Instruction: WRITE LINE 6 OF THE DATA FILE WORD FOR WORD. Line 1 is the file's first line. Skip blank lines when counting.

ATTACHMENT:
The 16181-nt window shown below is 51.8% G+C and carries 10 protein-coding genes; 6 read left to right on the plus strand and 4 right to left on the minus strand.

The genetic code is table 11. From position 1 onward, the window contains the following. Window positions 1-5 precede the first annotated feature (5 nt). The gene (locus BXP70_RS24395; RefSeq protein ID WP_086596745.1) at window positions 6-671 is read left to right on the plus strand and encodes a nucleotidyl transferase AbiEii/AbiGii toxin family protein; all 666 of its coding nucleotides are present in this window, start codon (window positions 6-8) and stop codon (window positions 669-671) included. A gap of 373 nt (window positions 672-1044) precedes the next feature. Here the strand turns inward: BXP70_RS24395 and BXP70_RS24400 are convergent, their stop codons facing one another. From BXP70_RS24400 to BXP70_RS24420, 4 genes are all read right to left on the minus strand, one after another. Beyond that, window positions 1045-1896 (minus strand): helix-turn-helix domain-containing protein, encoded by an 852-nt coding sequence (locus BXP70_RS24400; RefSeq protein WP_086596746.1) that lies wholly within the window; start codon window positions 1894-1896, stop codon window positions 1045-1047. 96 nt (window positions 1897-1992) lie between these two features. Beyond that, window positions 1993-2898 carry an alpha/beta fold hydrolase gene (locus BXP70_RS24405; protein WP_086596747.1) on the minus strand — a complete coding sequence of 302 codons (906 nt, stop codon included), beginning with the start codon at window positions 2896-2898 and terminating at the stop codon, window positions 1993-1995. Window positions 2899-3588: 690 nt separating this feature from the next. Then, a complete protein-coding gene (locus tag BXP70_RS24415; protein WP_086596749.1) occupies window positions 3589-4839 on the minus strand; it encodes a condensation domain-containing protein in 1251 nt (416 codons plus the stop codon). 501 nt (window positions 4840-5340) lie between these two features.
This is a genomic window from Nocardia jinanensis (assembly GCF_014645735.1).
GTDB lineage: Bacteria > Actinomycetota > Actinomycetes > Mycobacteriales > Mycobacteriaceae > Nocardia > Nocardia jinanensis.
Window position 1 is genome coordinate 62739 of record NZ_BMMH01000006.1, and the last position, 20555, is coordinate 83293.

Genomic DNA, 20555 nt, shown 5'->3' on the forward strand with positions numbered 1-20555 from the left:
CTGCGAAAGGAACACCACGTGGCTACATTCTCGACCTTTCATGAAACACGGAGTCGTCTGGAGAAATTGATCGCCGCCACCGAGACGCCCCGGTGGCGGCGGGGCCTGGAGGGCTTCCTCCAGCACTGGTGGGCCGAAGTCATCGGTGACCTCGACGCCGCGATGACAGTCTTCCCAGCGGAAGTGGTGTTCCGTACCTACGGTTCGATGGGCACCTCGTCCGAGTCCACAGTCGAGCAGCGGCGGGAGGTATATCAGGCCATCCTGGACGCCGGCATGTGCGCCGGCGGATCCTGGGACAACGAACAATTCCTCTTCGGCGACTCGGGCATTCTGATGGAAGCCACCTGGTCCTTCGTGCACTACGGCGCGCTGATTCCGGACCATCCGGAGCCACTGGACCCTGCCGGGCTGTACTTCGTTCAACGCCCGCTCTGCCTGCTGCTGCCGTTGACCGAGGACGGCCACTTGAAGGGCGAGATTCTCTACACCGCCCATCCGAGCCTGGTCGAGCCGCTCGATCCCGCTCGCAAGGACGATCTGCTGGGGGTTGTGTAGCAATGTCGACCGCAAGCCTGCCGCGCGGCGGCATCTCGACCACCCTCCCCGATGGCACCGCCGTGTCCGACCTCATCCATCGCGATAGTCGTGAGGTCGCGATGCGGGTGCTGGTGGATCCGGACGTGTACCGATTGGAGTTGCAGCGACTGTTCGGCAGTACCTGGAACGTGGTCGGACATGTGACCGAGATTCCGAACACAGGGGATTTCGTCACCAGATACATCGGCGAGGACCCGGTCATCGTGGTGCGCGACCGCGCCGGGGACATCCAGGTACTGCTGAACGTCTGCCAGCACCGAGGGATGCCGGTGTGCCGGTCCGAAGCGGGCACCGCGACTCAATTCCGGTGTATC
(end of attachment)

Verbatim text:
Genomic DNA, 20555 nt, shown 5'->3' on the forward strand with positions numbered 1-20555 from the left: